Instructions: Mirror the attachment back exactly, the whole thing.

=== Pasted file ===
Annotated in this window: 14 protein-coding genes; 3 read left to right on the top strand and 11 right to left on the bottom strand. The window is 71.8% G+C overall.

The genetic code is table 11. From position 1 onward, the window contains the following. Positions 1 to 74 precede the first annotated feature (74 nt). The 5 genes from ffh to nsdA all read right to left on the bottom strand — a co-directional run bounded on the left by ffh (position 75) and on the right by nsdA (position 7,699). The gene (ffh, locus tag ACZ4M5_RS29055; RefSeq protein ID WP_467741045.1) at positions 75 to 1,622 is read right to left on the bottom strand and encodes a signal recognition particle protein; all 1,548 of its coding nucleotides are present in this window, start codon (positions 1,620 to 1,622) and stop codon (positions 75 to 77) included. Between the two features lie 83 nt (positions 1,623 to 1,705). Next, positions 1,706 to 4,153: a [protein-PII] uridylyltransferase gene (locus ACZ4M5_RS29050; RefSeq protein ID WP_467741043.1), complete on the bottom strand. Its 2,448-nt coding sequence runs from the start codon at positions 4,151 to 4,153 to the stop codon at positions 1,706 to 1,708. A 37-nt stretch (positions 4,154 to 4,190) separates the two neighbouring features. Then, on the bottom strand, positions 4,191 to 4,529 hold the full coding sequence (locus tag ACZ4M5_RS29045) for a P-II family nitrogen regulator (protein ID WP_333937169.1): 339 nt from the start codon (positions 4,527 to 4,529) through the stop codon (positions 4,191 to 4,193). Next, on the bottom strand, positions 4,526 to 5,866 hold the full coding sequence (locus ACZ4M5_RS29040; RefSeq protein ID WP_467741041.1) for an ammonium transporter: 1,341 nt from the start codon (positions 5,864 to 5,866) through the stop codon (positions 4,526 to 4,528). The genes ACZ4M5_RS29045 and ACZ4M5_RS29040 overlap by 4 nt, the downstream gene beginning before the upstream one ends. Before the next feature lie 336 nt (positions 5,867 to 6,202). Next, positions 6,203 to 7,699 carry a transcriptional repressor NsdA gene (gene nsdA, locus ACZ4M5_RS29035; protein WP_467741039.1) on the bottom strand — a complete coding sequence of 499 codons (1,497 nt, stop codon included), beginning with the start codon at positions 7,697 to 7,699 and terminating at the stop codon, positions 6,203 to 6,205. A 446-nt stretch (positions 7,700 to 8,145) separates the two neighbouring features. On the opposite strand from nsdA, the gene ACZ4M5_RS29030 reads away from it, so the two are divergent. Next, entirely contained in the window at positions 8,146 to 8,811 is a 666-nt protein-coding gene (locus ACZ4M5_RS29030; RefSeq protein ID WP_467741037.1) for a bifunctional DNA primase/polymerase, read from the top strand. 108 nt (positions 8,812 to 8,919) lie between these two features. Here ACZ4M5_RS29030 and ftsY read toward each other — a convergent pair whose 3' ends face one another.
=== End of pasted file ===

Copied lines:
Annotated in this window: 14 protein-coding genes; 3 read left to right on the top strand and 11 right to left on the bottom strand. The window is 71.8% G+C overall.

The genetic code is table 11. From position 1 onward, the window contains the following. Positions 1 to 74 precede the first annotated feature (74 nt). The 5 genes from ffh to nsdA all read right to left on the bottom strand — a co-directional run bounded on the left by ffh (position 75) and on the right by nsdA (position 7,699). The gene (ffh, locus tag ACZ4M5_RS29055; RefSeq protein ID WP_467741045.1) at positions 75 to 1,622 is read right to left on the bottom strand and encodes a signal recognition particle protein; all 1,548 of its coding nucleotides are present in this window, start codon (positions 1,620 to 1,622) and stop codon (positions 75 to 77) included. Between the two features lie 83 nt (positions 1,623 to 1,705). Next, positions 1,706 to 4,153: a [protein-PII] uridylyltransferase gene (locus ACZ4M5_RS29050; RefSeq protein ID WP_467741043.1), complete on the bottom strand. Its 2,448-nt coding sequence runs from the start codon at positions 4,151 to 4,153 to the stop codon at positions 1,706 to 1,708. A 37-nt stretch (positions 4,154 to 4,190) separates the two neighbouring features. Then, on the bottom strand, positions 4,191 to 4,529 hold the full coding sequence (locus tag ACZ4M5_RS29045) for a P-II family nitrogen regulator (protein ID WP_333937169.1): 339 nt from the start codon (positions 4,527 to 4,529) through the stop codon (positions 4,191 to 4,193). Next, on the bottom strand, positions 4,526 to 5,866 hold the full coding sequence (locus ACZ4M5_RS29040; RefSeq protein ID WP_467741041.1) for an ammonium transporter: 1,341 nt from the start codon (positions 5,864 to 5,866) through the stop codon (positions 4,526 to 4,528). The genes ACZ4M5_RS29045 and ACZ4M5_RS29040 overlap by 4 nt, the downstream gene beginning before the upstream one ends. Before the next feature lie 336 nt (positions 5,867 to 6,202). Next, positions 6,203 to 7,699 carry a transcriptional repressor NsdA gene (gene nsdA, locus ACZ4M5_RS29035; protein WP_467741039.1) on the bottom strand — a complete coding sequence of 499 codons (1,497 nt, stop codon included), beginning with the start codon at positions 7,697 to 7,699 and terminating at the stop codon, positions 6,203 to 6,205. A 446-nt stretch (positions 7,700 to 8,145) separates the two neighbouring features. On the opposite strand from nsdA, the gene ACZ4M5_RS29030 reads away from it, so the two are divergent. Next, entirely contained in the window at positions 8,146 to 8,811 is a 666-nt protein-coding gene (locus ACZ4M5_RS29030; RefSeq protein ID WP_467741037.1) for a bifunctional DNA primase/polymerase, read from the top strand. 108 nt (positions 8,812 to 8,919) lie between these two features. Here ACZ4M5_RS29030 and ftsY read toward each other — a convergent pair whose 3' ends face one another.